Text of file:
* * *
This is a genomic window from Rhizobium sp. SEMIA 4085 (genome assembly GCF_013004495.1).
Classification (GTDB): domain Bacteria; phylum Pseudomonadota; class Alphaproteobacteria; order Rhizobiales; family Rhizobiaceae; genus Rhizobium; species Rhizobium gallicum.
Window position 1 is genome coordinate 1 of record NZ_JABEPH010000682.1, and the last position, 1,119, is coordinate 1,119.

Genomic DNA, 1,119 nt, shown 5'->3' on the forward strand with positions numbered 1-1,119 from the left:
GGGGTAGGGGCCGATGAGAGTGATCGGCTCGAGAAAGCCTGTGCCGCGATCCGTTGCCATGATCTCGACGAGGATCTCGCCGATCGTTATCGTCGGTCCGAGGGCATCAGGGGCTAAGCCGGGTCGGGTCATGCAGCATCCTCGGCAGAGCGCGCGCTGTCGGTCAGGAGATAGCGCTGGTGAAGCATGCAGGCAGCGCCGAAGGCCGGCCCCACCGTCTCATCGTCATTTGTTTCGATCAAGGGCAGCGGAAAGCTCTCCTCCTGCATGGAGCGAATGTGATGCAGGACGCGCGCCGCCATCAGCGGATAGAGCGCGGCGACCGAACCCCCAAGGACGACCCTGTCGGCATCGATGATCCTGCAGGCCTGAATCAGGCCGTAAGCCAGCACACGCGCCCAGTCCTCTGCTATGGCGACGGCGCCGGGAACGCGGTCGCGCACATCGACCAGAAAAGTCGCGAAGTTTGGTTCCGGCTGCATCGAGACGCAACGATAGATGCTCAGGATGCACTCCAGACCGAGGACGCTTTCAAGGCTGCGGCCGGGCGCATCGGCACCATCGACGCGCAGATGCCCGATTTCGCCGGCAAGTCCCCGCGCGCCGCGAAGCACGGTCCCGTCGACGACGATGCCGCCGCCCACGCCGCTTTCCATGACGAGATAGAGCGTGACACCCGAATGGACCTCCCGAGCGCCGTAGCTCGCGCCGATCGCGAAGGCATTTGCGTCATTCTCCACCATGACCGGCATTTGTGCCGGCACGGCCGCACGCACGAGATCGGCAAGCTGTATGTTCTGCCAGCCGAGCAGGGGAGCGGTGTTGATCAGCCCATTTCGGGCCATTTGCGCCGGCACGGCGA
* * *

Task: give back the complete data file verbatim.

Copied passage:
This is a genomic window from Rhizobium sp. SEMIA 4085 (genome assembly GCF_013004495.1).
Classification (GTDB): domain Bacteria; phylum Pseudomonadota; class Alphaproteobacteria; order Rhizobiales; family Rhizobiaceae; genus Rhizobium; species Rhizobium gallicum.
Window position 1 is genome coordinate 1 of record NZ_JABEPH010000682.1, and the last position, 1,119, is coordinate 1,119.

Genomic DNA, 1,119 nt, shown 5'->3' on the forward strand with positions numbered 1-1,119 from the left:
GGGGTAGGGGCCGATGAGAGTGATCGGCTCGAGAAAGCCTGTGCCGCGATCCGTTGCCATGATCTCGACGAGGATCTCGCCGATCGTTATCGTCGGTCCGAGGGCATCAGGGGCTAAGCCGGGTCGGGTCATGCAGCATCCTCGGCAGAGCGCGCGCTGTCGGTCAGGAGATAGCGCTGGTGAAGCATGCAGGCAGCGCCGAAGGCCGGCCCCACCGTCTCATCGTCATTTGTTTCGATCAAGGGCAGCGGAAAGCTCTCCTCCTGCATGGAGCGAATGTGATGCAGGACGCGCGCCGCCATCAGCGGATAGAGCGCGGCGACCGAACCCCCAAGGACGACCCTGTCGGCATCGATGATCCTGCAGGCCTGAATCAGGCCGTAAGCCAGCACACGCGCCCAGTCCTCTGCTATGGCGACGGCGCCGGGAACGCGGTCGCGCACATCGACCAGAAAAGTCGCGAAGTTTGGTTCCGGCTGCATCGAGACGCAACGATAGATGCTCAGGATGCACTCCAGACCGAGGACGCTTTCAAGGCTGCGGCCGGGCGCATCGGCACCATCGACGCGCAGATGCCCGATTTCGCCGGCAAGTCCCCGCGCGCCGCGAAGCACGGTCCCGTCGACGACGATGCCGCCGCCCACGCCGCTTTCCATGACGAGATAGAGCGTGACACCCGAATGGACCTCCCGAGCGCCGTAGCTCGCGCCGATCGCGAAGGCATTTGCGTCATTCTCCACCATGACCGGCATTTGTGCCGGCACGGCCGCACGCACGAGATCGGCAAGCTGTATGTTCTGCCAGCCGAGCAGGGGAGCGGTGTTGATCAGCCCATTTCGGGCCATTTGCGCCGGCACGGCGA